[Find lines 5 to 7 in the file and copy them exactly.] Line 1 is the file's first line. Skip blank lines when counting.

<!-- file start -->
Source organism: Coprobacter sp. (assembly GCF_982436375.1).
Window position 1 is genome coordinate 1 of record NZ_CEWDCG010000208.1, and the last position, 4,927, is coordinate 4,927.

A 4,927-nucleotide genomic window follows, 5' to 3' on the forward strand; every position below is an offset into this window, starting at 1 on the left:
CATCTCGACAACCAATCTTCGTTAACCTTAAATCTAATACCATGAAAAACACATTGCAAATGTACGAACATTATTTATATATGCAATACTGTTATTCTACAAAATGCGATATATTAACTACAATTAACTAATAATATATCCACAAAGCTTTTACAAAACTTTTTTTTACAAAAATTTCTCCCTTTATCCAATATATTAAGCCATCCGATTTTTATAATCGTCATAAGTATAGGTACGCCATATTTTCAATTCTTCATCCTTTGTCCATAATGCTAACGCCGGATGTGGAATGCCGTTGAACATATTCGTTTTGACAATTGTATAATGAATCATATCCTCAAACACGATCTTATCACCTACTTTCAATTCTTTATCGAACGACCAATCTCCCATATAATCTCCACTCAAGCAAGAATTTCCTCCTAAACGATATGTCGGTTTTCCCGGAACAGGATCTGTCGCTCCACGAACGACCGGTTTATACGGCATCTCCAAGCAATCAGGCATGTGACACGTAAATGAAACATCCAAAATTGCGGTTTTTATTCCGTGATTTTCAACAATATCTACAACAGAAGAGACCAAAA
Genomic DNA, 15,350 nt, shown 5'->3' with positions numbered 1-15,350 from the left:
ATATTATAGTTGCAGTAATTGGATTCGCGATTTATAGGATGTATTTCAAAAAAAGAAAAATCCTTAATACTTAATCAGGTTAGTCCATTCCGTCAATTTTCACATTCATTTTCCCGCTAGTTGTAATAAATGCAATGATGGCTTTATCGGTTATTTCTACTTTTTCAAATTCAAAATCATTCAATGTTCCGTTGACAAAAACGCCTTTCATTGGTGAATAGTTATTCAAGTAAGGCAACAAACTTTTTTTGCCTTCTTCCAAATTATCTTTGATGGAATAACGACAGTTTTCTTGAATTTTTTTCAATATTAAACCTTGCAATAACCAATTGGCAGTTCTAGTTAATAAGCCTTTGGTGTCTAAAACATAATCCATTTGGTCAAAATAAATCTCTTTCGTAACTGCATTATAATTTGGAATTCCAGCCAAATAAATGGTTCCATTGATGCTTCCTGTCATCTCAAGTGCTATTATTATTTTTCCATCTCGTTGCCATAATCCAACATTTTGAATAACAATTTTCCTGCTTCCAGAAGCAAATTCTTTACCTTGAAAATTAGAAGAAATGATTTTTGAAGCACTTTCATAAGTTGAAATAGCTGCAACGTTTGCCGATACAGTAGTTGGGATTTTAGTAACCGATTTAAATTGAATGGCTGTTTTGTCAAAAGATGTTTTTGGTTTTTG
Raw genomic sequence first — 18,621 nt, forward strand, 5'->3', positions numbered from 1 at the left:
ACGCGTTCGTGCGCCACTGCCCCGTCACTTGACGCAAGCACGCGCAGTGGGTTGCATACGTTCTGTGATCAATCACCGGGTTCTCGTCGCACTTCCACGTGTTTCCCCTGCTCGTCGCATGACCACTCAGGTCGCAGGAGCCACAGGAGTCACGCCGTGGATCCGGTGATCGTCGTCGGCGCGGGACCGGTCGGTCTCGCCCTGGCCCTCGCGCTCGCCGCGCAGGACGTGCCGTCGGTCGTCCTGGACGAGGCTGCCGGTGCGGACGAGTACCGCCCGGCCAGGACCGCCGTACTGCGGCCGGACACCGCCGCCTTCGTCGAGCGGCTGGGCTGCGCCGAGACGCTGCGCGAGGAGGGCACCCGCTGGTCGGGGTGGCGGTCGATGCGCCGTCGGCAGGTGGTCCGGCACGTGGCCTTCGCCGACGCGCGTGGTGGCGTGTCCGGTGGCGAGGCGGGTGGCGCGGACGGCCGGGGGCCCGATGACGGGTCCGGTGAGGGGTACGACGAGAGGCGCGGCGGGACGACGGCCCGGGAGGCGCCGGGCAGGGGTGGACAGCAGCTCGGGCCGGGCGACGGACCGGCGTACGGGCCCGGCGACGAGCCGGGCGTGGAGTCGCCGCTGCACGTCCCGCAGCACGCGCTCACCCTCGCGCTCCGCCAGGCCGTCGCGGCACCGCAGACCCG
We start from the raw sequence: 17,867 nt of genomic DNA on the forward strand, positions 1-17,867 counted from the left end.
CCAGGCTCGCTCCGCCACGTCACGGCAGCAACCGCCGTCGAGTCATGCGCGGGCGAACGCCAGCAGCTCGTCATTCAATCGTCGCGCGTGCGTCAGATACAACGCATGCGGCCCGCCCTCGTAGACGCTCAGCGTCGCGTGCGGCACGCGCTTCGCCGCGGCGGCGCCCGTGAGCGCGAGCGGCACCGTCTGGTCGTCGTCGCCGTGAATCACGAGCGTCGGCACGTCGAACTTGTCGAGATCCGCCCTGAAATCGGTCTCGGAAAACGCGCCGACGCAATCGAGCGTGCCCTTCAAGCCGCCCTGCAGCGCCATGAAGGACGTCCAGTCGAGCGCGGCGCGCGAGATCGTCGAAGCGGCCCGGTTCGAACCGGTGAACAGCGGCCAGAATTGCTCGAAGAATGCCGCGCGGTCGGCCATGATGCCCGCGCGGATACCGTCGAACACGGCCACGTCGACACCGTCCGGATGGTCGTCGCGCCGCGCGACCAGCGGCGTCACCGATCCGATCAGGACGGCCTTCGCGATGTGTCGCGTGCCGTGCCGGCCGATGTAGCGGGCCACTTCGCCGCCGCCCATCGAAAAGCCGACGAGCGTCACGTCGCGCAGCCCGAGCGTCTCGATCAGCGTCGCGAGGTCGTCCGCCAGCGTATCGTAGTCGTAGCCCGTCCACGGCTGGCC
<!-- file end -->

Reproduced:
Genomic DNA, 15,350 nt, shown 5'->3' with positions numbered 1-15,350 from the left:
ATATTATAGTTGCAGTAATTGGATTCGCGATTTATAGGATGTATTTCAAAAAAAGAAAAATCCTTAATACTTAATCAGGTTAGTCCATTCCGTCAATTTTCACATTCATTTTCCCGCTAGTTGTAATAAATGCAATGATGGCTTTATCGGTTATTTCTACTTTTTCAAATTCAAAATCATTCAATGTTCCGTTGACAAAAACGCCTTTCATTGGTGAATAGTTATTCAAGTAAGGCAACAAACTTTTTTTGCCTTCTTCCAAATTATCTTTGATGGAATAACGACAGTTTTCTTGAATTTTTTTCAATATTAAACCTTGCAATAACCAATTGGCAGTTCTAGTTAATAAGCCTTTGGTGTCTAAAACATAATCCATTTGGTCAAAATAAATCTCTTTCGTAACTGCATTATAATTTGGAATTCCAGCCAAATAAATGGTTCCATTGATGCTTCCTGTCATCTCAAGTGCTATTATTATTTTTCCATCTCGTTGCCATAATCCAACATTTTGAATAACAATTTTCCTGCTTCCAGAAGCAAATTCTTTACCTTGAAAATTAGAAGAAATGATTTTTGAAGCACTTTCATAAGTTGAAATAGCTGCAACGTTTGCCGATACAGTAGTTGGGATTTTAGTAACCGATTTAAATTGAATGGCTGTTTTGTCAAAAGATGTTTTTGGTTTTTG
Raw genomic sequence first — 18,621 nt, forward strand, 5'->3', positions numbered from 1 at the left: